Tolerance Setting

When the use of a pesticide may have the potential to leave a residue on a food in the United States, a tolerance, representing the maximum allowable residue permitted, is usually established. Tolerances represent the maximum expected residues of a pesticide on a specified commodity resulting from legal applications of the pesticide under established conditions for its use. When such conditions are followed, it is highly unlikely that residues in excess of tolerances would be detected. Tolerances are established for specific pesticide/commodity combinations; as such, the same pesticide may have different tolerance levels established for different commodities, and the tolerances of a variety of pesticides on a single commodity frequently vary considerably.

It is important to emphasize that the tolerance level is not established based on safety, but rather represents the maximum residue anticipated from the legal use of the pesticide (10). Nevertheless, before granting a tolerance, the EPA makes assessments of potential human exposure resulting from all registered (and proposed) uses of the pesticide to calculate the theoretical maximum residue contribution (TMRC). The TMRC assumes that the specified pesticide is always applied to all acreage planted, that it is used on all commodities for which it is registered, that residues are always present at the tolerance level, and that there is no reduction on pesticide levels from the plant to the postharvest stage, up to the table. It is a typical worst-case scenario using highly conservative assumptions that may overestimate exposures by factors of 100 to 100,000 times (2).

The TMRC value is compared with the reference dose (RfD), which is a daily exposure level not considered to represent any appreciable level of risk. A pesticide is considered to pose a negligible risk and tolerances are usually approved when the TMRC is below the RfD, provided that the carcinogenic risk at the TMRC is below the level of one excess cancer per million. When the TMRC is found to be higher than the RfD, or when exposure at the TMRC leads to a cancer risk greater than one excess cancer per million, the EPA may adopt a more refined risk assessment to more accurately calculate exposure estimates. Such refinements commonly represent the anticipated residue contribution (ARC) and may include adjustments of actual pesticide use, more realistic residue data, and consideration of potential pesticide levels reduction through washing, peeling, cooking, processing, and so on. The tolerance is established if the ARC is below the reference dose, and the carcinogenic risk at such an exposure is below the negligible risk of one excess cancer per million.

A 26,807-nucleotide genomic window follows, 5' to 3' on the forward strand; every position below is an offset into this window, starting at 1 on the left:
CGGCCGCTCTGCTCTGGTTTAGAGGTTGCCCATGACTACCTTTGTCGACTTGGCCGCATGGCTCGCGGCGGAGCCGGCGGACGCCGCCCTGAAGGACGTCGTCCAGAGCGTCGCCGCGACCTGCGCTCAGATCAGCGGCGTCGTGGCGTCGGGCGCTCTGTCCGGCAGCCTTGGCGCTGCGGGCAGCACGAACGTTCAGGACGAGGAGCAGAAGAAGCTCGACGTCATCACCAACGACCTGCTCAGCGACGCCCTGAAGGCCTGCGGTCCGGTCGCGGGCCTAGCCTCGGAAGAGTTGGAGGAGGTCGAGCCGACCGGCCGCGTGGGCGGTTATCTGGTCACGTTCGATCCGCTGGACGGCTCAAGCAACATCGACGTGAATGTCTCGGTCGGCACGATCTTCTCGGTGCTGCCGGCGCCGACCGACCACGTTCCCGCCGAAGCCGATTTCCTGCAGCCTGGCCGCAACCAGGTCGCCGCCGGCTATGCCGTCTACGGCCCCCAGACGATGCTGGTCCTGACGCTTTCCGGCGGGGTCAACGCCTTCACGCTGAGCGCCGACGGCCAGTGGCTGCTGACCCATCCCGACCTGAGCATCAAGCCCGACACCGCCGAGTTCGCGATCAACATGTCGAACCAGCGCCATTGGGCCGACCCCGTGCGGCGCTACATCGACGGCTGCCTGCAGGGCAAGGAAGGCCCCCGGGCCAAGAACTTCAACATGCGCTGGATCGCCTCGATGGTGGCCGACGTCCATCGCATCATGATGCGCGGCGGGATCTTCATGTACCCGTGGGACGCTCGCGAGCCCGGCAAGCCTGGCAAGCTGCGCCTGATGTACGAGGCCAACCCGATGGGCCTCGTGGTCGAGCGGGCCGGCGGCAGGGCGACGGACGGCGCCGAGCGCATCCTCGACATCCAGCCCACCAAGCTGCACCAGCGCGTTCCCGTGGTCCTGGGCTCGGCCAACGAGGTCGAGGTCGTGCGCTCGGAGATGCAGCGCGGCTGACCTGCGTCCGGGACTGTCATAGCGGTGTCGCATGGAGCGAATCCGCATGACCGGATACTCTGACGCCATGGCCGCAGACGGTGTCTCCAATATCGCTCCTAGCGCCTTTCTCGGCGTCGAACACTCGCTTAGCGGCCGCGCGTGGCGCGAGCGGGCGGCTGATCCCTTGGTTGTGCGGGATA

The passage of the FQPA in 1996 has served to make the process for establishing tolerances for pesticides more complicated. Prior to FQPA, tolerances were established on a chemical-by-chemical basis and considered only dietary exposure to the chemical. FQPA stipulates that the EPA may establish tolerances only when the EPA assesses that the risks posed by pesticides represent a "reasonable certainty of no harm" with respect to both carcinogenic and noncarcinogenic risks. In determining whether the pesticides satisfy the reasonable certainty of no harm criteria, the EPA considers the aggregate exposure to the chemicals from dietary, drinking water, and residential sources as well as cumulative exposure from pesticides possessing a common mechanism of toxic action (such as the organo-phosphates), meaning that determinations may be made on entire families of chemicals rather than on a chemical-by-chemical basis. In addition, the EPA is required to consider applying an additional 10-fold uncertainty factor in cases where infants and children may be more susceptible than adults to specific pesticides; this effectively reduces the RfD by a factor of 10. It is clear that the new FQPA requirements will require EPA scientists and others to develop significantly more robust models for assessing human pesticide risks and that the more stringent re-registration requirements posed by FQPA may significantly reduce the amounts and types of pesticides that may be used on food crops in the near future.

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